These effigies are supposed to commemorate the services of the patient beasts who dragged the stone for the cathedral up the cruel hill of Laon; and looking up at their silhouettes, projected ponderously against the blue, one is inclined to see in them a symbol of mediæval church-building—of the moral and material cost at which Christianity reared its monuments.

The oxen of Laon and the angels of Saint Père sous Vézelay might indeed be said to stand for the two chief factors in this unparalleled outburst of religious activity—the visionary passion that aroused it, and the painful expenditure of human and animal labour that made the vision a reality. When one reads of the rapidity with which many of these prodigious works were executed, of the fever of devotion that flamed in whole communities, one has, under the gladness and exaltation, glimpses of a drudgery as unceasing and inconceivable as that of the pyramid-builders, and out of which, perhaps, have grown the more vigorous, the stabler fibres of European character—and one feels that the triumphing oxen of Laon, though they stand for so vast a sum of dull, unrewarded, unintelligible toil, have on the whole done more for civilisation than the angels of Saint Père.

At Soissons, an old city saturated with Roman and Merovingian memories, Gothic art again triumphs, but in a different and a milder strain.

The short run from Laon to Soissons, through a gently undulating landscape, prepares one for these softer impressions. The Gallo-Roman city has neither the proud site nor the defensive outline of Laon. It lies in the valley of the Aisne, in a circle of wooded hills, with the river winding peaceably between the old town and its faubourg of Saint Vaast. Passing through this faubourg, and crossing the Aisne, one is caught in a maze of narrow streets, which lead up tortuously to the cathedral square. The pressure of surrounding houses makes it difficult to get a comprehensive view of the church, but one receives, in narrow glimpses through the clipped limes of the market-place, a general impression of grace and sobriety that somehow precludes any strong individual effect. The cathedral of Soissons is indeed chiefly remarkable for its repetition of the rounded transepts of Noyon; though in this case (for reasons which it would be interesting to learn) the round end, while receiving the farther development of an aisle and triforium, has been applied only to one transept.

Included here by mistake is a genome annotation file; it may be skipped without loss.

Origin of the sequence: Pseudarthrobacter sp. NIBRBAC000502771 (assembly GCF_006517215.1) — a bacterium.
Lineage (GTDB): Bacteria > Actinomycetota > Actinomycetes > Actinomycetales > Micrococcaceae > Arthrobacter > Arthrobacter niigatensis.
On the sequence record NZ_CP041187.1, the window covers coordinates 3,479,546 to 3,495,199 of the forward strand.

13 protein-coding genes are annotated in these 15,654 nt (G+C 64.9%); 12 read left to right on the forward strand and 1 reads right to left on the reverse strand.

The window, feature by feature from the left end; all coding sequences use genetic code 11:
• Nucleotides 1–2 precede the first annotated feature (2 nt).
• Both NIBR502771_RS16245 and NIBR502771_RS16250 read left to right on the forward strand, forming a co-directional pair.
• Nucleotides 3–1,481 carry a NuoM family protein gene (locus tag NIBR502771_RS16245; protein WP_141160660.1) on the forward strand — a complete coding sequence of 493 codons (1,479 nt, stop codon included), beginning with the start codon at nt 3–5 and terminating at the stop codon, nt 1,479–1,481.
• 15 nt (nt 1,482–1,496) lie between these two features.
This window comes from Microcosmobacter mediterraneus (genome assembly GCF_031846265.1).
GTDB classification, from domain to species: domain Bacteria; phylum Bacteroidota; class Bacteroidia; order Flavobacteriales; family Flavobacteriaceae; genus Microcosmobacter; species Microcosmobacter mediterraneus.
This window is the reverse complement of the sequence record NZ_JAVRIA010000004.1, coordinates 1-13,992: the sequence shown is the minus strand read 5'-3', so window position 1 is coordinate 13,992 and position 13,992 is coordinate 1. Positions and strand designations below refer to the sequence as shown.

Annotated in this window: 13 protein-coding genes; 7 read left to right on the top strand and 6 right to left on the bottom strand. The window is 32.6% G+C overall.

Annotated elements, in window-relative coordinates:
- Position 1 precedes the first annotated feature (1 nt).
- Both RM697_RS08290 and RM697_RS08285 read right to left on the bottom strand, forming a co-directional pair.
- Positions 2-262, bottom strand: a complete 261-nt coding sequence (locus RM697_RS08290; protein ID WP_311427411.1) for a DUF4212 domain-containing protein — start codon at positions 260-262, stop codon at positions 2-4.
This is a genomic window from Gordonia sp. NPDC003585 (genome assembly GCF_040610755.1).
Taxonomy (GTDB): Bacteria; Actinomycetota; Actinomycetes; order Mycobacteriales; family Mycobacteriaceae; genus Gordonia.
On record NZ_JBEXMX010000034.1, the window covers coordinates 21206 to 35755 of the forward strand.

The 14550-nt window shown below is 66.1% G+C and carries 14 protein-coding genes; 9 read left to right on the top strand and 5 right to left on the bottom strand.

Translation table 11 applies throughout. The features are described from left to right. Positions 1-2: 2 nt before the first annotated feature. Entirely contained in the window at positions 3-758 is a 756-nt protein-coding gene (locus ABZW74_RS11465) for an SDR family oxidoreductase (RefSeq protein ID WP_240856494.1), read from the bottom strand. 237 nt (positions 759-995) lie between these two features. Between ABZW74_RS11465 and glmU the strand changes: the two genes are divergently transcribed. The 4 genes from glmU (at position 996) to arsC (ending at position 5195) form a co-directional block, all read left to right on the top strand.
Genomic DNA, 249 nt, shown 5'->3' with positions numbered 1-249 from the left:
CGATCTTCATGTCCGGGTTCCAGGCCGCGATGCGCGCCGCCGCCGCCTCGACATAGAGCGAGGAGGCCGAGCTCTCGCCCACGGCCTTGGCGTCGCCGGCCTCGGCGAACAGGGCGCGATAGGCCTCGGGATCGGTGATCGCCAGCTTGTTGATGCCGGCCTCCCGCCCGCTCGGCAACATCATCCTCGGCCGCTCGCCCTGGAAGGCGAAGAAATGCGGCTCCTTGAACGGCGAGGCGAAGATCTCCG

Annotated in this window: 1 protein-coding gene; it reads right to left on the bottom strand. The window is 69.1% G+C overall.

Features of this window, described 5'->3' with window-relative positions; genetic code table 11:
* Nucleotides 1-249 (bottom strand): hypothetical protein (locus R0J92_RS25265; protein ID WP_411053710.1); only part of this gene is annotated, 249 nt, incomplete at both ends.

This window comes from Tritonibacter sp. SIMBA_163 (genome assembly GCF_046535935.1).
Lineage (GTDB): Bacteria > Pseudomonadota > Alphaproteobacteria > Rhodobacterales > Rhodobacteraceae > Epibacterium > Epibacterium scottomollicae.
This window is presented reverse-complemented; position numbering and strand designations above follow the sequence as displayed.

The thought of Soissons, however, at least in the mind of the passing impressionist, must remain chiefly associated with that rarest creation of the late Gothic of the north-east, the façade of Saint Jean des Vignes. This church, which formed part of a monastic settlement in the outskirts of the town, is now almost in ruins, and of the abbatial buildings around it there remain only two admirable fragments of the cloister arcade, and the abbot's house, built at a much later date. So complete is the outline of the beautiful west front that one would hardly guess the ruin of the nave but for the blue sky showing through the vast circle of the central rose, from which every fragment of tracery has been stripped. Yet one can pardon even that inhumanity to the destroyers who respected the towers—those incomparable towers, so harmonious in their divergences, so typical of that lost secret of mediæval art—the preservation of symmetry in unlikeness. These western towers of Saint Jean, rising strongly on each side of the central door, and reinforcing the airy elegance of the façade by their vigorous vertical buttressing, break, at the level of the upper gable, into pyramidal masses of differing height and breadth, one more boldly tapering, the other more massive and complex, yet preserving in a few essential features—the placing of the openings, the correspondence of strong horizontal lines—a unity that dominates their differences and binds them into harmony with the whole façade. It is sad, on passing through the gaping western doorway, to find one's self on a bit of waste ground strewn with fragments of sculpture and masonry—sadder still to have the desolation emphasized by coming here on a bit of Gothic cloister, there on a still more distinctive specimen of Renaissance arcading. The quality of these surviving fragments indicates how great must have been the interest, both æsthetic and historical, of this beautiful ruin, and revives the vain wish that, in some remote corner of Europe, invasion and civil war might have spared at least one complete example of a great monastic colony, enabling one to visualise the humaner side of that mediæval life which Carcassonne evokes in its militant aspect.